How to Explain a Language Disorder to a Teacher

Of all the categories available under IDEA law, language impairments are often one of the most difficult to understand. It is not a surface level issue and is often lost in the shuffle. Explaining what a language disorder is and how it will impact your child to a teacher can be tricky. Here are some tips.

How to Explain a Language Disorder to a Teacher:

  1. Language disorders come in a wide variety of cases. Each child will present differently and as an advocate, you need to do your best to describe your child’s needs specifically. Language disorders can impact a child’s ability to verbally express themselves efficiently, effectively and with appropriate grammar. It can result in difficulty understanding sentences, following directions, asking/answering questions or in a number of other impairments.
  2. Enlist the school Speech Language Pathologist. Ask for help in explaining the disorder to the teacher and ask for ideas. Discuss options for adjustments and supports for your child like a visual schedule, repetitions of the directions or having him repeat the direction back to the teacher to ensure comprehension. Many school districts or state programs have materials and resources that can educate teachers on strategies to ensure better classroom learning.
  3. Remind the teacher to notice how your child interacts socially. Teachers will be able to identify a child that is isolating themselves from peers secondary to trouble communicating with them.
  4. Discuss the difference between listening, understanding and attending. One of the biggest complaints of teachers will be “He’s not listening to me!” As often as not, your child does not understand the direction provided and is not complying simply because he does not know what is required of him. It can be very frustrating to have difficulty communicating effectively and patience will go a long way.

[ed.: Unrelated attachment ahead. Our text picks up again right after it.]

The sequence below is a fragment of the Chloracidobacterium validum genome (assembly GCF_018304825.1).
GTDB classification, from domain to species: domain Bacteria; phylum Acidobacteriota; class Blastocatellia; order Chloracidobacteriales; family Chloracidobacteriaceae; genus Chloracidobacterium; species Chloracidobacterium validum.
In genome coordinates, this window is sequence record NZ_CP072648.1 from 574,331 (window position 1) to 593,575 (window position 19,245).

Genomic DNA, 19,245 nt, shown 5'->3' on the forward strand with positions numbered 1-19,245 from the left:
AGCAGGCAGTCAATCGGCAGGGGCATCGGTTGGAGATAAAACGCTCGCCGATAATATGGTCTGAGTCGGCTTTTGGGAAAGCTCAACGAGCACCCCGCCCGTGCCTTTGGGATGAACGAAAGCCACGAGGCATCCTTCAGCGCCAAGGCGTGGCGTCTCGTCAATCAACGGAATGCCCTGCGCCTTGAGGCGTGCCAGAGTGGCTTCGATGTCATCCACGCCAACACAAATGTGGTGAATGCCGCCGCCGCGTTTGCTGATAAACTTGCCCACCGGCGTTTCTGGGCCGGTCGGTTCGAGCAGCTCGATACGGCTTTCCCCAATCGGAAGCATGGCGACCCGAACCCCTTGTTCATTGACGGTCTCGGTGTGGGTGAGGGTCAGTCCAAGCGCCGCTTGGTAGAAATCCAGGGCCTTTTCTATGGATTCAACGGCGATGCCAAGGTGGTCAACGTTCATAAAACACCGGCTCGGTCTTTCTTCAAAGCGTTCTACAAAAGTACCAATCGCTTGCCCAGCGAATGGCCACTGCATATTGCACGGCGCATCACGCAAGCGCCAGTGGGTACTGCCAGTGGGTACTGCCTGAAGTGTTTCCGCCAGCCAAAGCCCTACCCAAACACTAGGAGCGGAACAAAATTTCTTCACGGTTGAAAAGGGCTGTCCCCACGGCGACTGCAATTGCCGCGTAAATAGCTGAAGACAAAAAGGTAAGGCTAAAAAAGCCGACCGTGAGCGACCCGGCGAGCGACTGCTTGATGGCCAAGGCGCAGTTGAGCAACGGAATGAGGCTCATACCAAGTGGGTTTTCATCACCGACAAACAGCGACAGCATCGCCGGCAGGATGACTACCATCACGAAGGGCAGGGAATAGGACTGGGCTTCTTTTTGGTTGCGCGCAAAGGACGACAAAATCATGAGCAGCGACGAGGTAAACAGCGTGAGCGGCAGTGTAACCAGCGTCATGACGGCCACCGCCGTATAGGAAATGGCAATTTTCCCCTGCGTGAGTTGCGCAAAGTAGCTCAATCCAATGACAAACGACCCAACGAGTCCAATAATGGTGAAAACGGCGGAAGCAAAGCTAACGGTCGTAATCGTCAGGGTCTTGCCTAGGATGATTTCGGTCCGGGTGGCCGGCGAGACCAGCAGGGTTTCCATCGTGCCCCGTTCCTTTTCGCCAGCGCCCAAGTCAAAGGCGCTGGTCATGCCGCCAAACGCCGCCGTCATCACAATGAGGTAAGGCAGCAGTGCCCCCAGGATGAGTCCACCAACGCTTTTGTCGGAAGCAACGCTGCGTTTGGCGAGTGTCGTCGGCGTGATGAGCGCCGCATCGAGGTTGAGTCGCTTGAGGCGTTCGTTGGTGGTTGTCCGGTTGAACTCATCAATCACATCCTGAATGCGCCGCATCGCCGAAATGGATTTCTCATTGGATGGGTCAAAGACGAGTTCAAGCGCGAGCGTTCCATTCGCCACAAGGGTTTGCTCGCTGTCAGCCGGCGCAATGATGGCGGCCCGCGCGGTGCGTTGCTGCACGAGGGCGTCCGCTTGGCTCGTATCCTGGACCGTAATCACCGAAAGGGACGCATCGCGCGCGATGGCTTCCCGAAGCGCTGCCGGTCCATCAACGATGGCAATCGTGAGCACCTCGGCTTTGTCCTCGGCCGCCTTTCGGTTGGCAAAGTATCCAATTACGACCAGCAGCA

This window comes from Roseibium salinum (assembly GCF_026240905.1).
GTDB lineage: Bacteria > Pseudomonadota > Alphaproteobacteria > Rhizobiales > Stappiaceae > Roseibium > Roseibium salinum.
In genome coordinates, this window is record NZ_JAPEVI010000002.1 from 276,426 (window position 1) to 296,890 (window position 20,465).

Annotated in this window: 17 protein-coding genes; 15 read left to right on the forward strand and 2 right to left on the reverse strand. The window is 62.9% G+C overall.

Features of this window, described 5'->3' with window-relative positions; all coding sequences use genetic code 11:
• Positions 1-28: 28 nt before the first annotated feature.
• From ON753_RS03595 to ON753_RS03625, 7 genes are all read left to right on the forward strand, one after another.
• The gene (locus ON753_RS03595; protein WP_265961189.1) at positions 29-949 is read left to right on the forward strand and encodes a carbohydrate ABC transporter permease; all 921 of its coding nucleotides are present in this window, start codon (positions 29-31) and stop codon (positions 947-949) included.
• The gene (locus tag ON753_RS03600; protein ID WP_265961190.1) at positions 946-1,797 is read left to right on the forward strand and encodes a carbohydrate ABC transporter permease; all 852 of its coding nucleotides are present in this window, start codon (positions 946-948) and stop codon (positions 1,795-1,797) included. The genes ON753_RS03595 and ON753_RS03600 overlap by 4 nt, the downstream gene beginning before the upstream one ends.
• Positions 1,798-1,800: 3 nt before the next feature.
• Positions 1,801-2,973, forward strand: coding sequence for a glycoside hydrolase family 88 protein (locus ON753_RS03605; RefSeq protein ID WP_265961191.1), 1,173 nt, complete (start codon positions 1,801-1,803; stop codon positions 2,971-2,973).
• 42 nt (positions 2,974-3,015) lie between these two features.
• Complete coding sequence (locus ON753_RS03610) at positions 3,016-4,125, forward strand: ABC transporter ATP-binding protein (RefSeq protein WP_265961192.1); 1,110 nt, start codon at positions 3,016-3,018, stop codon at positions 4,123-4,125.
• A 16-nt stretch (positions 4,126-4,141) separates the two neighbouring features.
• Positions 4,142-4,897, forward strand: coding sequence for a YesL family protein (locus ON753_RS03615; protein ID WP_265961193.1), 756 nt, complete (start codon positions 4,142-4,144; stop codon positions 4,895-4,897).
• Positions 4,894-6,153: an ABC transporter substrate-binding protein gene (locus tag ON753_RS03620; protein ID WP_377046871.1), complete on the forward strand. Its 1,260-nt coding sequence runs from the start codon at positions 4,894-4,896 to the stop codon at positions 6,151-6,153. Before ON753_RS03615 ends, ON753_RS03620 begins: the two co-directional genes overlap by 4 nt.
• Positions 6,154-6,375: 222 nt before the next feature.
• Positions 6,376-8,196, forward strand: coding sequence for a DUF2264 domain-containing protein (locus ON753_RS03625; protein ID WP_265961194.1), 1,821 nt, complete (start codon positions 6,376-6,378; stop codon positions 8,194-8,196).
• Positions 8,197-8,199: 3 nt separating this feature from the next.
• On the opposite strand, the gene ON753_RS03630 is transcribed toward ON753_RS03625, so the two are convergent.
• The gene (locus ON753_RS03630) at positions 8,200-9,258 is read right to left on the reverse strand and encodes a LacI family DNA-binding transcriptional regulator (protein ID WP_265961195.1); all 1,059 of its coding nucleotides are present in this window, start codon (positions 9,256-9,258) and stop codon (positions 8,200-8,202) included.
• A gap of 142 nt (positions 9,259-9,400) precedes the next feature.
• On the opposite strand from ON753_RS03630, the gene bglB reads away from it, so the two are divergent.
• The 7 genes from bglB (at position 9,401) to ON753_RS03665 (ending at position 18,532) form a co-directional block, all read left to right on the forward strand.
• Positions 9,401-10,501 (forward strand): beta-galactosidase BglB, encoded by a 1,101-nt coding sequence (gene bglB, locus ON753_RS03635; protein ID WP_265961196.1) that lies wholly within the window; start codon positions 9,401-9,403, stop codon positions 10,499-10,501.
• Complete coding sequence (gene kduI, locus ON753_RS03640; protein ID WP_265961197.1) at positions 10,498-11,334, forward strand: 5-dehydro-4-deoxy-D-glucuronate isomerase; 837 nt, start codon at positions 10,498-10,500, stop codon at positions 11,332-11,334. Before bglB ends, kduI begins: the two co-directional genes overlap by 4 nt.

5. Know your child’s IEP or 504 plan and take the opportunity to discuss it with the teacher. Be specific about the types of services and accommodations he will receive and what they will look like in the classroom.

Remember, be proactive and provide as much information up front about your child and his diagnosis to avoid potential difficulties. Refer to this page from the National Dissemination Center for Children with Disabilities for 8 Tips for Teachers who have students with speech and language issues in the classroom.

Tips for Teachers: Developing a Positive Teacher-Student Relationship

The teacher-student relationship is one of great importance, but all too often today with increasing class sizes, over-extended roles required by teachers, and an ever-growing focus on assessment-driven learning, this can sometimes be overlooked.

However, the fact remains that a high-quality teacher with whom students share a positive relationship cannot be overstated.  I remember those teachers in my life who really took a genuine interest in my learning, development, and experience in school.  Unfortunately, I also recall those who tended toward curt remarks and unapproachable attitudes.  Nonetheless, it was those caring teachers who made school and learning enjoyable, attainable, and worthwhile. Read more

School Readiness: What Does it Take for Your Child to Succeed in School?

In today’s world, expectations for your child’s academic performance are higher than ever. Occasionally, the requirements for school are actually above the developmental norms, causing even typically developing children to have trouble in school. Luckily, we know more than ever before about how to best support early development.

Speech and Language Skills Come First:

Good speech and language skills are the foundation for learning to read. Difficulty in this area will lead to further difficulty down the road. If children cannot say the sounds correctly, they have more trouble associating them with the correct sound. If children have difficulty with the content and grammatical aspects of language, they will have trouble comprehending the concept of how to read and how sentences are constructed. Read more

Who’s putting the “Work” in “Homework?”

Many parents can relate to the struggles that homework can create each and every night. Although, at times, it may seem more frustrating than anything else, homework provides an opportunity to practice and integrate what your child has been learning. It also lets the teacher see how your child is doing…so resist doing it for him!